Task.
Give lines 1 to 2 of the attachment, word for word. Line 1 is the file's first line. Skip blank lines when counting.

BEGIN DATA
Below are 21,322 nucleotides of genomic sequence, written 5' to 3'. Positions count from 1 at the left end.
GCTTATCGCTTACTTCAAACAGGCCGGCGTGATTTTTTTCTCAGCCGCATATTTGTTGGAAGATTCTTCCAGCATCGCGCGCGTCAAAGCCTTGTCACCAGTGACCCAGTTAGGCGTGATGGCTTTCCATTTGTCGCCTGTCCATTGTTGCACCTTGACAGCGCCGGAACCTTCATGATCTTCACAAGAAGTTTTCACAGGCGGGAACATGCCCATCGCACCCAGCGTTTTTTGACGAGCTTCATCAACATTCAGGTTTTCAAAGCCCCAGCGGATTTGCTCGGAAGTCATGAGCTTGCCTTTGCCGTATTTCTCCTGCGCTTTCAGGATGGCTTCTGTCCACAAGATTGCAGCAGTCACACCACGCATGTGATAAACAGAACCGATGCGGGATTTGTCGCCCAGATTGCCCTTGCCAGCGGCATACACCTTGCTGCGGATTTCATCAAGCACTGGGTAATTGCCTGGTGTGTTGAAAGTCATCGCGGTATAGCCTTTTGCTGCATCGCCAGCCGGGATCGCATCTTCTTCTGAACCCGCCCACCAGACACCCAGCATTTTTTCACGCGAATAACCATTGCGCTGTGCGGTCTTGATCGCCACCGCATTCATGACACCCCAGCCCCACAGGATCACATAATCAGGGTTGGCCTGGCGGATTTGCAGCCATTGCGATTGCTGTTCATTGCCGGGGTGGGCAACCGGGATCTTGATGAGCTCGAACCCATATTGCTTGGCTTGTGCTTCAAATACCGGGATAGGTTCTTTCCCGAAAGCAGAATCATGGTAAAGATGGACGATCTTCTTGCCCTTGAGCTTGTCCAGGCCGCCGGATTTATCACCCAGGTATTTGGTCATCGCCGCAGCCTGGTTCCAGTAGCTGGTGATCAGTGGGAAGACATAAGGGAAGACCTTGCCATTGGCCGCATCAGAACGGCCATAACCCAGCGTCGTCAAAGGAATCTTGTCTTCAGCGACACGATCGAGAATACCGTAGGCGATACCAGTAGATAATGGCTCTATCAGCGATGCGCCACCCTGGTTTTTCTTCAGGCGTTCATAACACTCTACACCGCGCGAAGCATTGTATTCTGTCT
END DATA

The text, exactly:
Below are 21,322 nucleotides of genomic sequence, written 5' to 3'. Positions count from 1 at the left end.
GCTTATCGCTTACTTCAAACAGGCCGGCGTGATTTTTTTCTCAGCCGCATATTTGTTGGAAGATTCTTCCAGCATCGCGCGCGTCAAAGCCTTGTCACCAGTGACCCAGTTAGGCGTGATGGCTTTCCATTTGTCGCCTGTCCATTGTTGCACCTTGACAGCGCCGGAACCTTCATGATCTTCACAAGAAGTTTTCACAGGCGGGAACATGCCCATCGCACCCAGCGTTTTTTGACGAGCTTCATCAACATTCAGGTTTTCAAAGCCCCAGCGGATTTGCTCGGAAGTCATGAGCTTGCCTTTGCCGTATTTCTCCTGCGCTTTCAGGATGGCTTCTGTCCACAAGATTGCAGCAGTCACACCACGCATGTGATAAACAGAACCGATGCGGGATTTGTCGCCCAGATTGCCCTTGCCAGCGGCATACACCTTGCTGCGGATTTCATCAAGCACTGGGTAATTGCCTGGTGTGTTGAAAGTCATCGCGGTATAGCCTTTTGCTGCATCGCCAGCCGGGATCGCATCTTCTTCTGAACCCGCCCACCAGACACCCAGCATTTTTTCACGCGAATAACCATTGCGCTGTGCGGTCTTGATCGCCACCGCATTCATGACACCCCAGCCCCACAGGATCACATAATCAGGGTTGGCCTGGCGGATTTGCAGCCATTGCGATTGCTGTTCATTGCCGGGGTGGGCAACCGGGATCTTGATGAGCTCGAACCCATATTGCTTGGCTTGTGCTTCAAATACCGGGATAGGTTCTTTCCCGAAAGCAGAATCATGGTAAAGATGGACGATCTTCTTGCCCTTGAGCTTGTCCAGGCCGCCGGATTTATCACCCAGGTATTTGGTCATCGCCGCAGCCTGGTTCCAGTAGCTGGTGATCAGTGGGAAGACATAAGGGAAGACCTTGCCATTGGCCGCATCAGAACGGCCATAACCCAGCGTCGTCAAAGGAATCTTGTCTTCAGCGACACGATCGAGAATACCGTAGGCGATACCAGTAGATAATGGCTCTATCAGCGATGCGCCACCCTGGTTTTTCTTCAGGCGTTCATAACACTCTACACCGCGCGAAGCATTGTATTCTGTCT